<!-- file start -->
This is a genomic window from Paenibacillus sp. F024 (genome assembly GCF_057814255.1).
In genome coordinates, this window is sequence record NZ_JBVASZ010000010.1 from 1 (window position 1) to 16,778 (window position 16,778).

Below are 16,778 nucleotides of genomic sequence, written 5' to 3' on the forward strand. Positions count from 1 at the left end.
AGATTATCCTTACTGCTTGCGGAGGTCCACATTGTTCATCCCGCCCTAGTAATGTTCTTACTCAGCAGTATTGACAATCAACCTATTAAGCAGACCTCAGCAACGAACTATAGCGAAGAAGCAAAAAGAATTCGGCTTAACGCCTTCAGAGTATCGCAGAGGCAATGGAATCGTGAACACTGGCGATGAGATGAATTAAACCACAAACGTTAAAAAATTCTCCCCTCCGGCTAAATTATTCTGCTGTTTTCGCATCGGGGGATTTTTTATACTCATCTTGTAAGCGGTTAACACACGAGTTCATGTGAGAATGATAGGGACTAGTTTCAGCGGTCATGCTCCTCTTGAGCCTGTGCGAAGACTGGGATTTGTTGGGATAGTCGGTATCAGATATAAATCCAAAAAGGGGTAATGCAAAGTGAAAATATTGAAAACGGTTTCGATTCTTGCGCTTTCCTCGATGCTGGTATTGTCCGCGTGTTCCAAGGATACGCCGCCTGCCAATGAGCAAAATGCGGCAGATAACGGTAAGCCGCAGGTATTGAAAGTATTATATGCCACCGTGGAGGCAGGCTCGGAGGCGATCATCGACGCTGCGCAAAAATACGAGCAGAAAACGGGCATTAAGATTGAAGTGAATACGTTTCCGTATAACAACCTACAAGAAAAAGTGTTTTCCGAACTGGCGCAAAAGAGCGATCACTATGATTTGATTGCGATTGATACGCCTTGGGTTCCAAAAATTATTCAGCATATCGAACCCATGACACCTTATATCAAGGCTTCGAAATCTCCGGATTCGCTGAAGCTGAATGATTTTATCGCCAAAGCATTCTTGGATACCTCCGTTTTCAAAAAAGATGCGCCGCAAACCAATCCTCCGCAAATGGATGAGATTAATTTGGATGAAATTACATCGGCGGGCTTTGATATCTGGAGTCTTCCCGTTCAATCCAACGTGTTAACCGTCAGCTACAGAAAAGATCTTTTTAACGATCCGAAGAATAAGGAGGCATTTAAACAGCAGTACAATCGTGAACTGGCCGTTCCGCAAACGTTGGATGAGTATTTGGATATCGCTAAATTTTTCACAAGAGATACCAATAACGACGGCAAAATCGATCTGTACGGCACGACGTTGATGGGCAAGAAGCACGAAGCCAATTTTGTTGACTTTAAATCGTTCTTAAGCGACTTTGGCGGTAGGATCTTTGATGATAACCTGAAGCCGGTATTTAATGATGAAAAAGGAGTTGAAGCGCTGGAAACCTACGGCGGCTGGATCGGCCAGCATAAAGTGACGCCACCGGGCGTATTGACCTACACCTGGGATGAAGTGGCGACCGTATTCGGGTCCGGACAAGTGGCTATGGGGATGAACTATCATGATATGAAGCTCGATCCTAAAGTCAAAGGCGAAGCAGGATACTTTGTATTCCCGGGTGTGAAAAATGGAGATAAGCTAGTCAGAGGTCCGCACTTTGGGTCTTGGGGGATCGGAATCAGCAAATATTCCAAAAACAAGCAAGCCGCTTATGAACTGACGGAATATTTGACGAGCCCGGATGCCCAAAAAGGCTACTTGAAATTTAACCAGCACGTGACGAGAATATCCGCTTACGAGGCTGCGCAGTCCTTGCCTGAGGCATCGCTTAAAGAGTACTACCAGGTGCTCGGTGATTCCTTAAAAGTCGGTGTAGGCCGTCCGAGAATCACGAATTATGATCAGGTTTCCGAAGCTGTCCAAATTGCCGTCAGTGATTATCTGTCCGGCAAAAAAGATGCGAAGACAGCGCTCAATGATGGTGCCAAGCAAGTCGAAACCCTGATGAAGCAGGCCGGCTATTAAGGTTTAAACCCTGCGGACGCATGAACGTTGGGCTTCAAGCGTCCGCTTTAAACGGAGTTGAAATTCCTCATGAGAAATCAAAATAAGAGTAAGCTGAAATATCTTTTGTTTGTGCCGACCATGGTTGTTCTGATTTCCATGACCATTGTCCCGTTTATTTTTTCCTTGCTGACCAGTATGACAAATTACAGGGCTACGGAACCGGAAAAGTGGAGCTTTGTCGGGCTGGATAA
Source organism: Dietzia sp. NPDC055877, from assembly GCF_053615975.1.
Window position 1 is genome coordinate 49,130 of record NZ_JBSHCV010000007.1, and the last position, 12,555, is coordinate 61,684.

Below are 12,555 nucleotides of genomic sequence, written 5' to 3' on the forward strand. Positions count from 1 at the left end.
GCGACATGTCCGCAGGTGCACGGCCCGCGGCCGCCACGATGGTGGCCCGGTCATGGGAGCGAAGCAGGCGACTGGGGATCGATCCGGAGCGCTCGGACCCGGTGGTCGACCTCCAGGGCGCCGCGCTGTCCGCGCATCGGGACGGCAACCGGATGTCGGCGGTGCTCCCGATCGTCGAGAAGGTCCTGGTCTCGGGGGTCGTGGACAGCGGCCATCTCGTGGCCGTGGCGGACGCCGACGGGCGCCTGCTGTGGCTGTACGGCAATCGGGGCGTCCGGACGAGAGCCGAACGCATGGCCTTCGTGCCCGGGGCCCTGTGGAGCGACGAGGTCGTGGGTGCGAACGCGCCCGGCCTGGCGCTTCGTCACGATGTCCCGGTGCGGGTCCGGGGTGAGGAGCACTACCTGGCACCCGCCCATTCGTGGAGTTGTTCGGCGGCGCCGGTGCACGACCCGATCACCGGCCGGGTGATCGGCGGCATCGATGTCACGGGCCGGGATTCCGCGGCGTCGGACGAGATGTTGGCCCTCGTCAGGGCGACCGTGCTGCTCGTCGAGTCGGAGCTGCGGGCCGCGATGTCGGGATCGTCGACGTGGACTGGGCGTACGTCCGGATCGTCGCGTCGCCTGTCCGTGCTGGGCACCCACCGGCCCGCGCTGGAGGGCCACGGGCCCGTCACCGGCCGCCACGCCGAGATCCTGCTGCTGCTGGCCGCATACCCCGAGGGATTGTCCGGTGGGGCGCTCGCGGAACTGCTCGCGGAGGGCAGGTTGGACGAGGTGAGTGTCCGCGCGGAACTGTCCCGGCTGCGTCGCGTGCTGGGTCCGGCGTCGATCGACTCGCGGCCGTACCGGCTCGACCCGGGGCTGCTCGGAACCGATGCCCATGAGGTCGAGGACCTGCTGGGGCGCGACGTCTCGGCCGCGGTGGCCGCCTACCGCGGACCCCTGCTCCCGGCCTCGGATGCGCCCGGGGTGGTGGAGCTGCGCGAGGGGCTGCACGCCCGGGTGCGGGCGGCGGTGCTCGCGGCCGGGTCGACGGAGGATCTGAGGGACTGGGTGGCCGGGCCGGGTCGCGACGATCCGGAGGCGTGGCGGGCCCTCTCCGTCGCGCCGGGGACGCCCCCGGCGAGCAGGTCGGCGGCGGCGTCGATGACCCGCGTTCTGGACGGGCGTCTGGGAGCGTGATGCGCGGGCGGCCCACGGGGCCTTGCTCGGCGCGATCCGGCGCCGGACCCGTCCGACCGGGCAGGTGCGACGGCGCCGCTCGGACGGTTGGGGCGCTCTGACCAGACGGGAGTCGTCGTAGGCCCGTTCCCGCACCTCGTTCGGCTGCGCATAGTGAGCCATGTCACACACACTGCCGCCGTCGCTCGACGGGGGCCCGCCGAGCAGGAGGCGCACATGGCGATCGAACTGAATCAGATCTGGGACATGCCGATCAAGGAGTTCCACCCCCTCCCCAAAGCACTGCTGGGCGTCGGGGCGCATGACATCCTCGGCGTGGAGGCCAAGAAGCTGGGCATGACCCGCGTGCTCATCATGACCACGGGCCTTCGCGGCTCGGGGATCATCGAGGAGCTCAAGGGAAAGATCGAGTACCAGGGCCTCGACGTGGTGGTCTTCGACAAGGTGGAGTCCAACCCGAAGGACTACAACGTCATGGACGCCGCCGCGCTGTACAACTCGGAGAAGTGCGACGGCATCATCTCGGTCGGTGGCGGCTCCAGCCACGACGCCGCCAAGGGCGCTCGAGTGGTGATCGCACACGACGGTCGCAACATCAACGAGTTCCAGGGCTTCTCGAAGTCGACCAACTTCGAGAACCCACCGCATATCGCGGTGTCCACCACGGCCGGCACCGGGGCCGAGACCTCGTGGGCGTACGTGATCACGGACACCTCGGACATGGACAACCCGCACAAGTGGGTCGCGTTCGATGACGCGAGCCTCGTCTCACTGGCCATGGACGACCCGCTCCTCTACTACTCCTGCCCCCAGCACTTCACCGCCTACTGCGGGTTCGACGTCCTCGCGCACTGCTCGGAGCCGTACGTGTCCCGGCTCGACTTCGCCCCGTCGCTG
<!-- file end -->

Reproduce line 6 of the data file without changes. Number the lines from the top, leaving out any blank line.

Window position 1 is genome coordinate 49,130 of record NZ_JBSHCV010000007.1, and the last position, 12,555, is coordinate 61,684.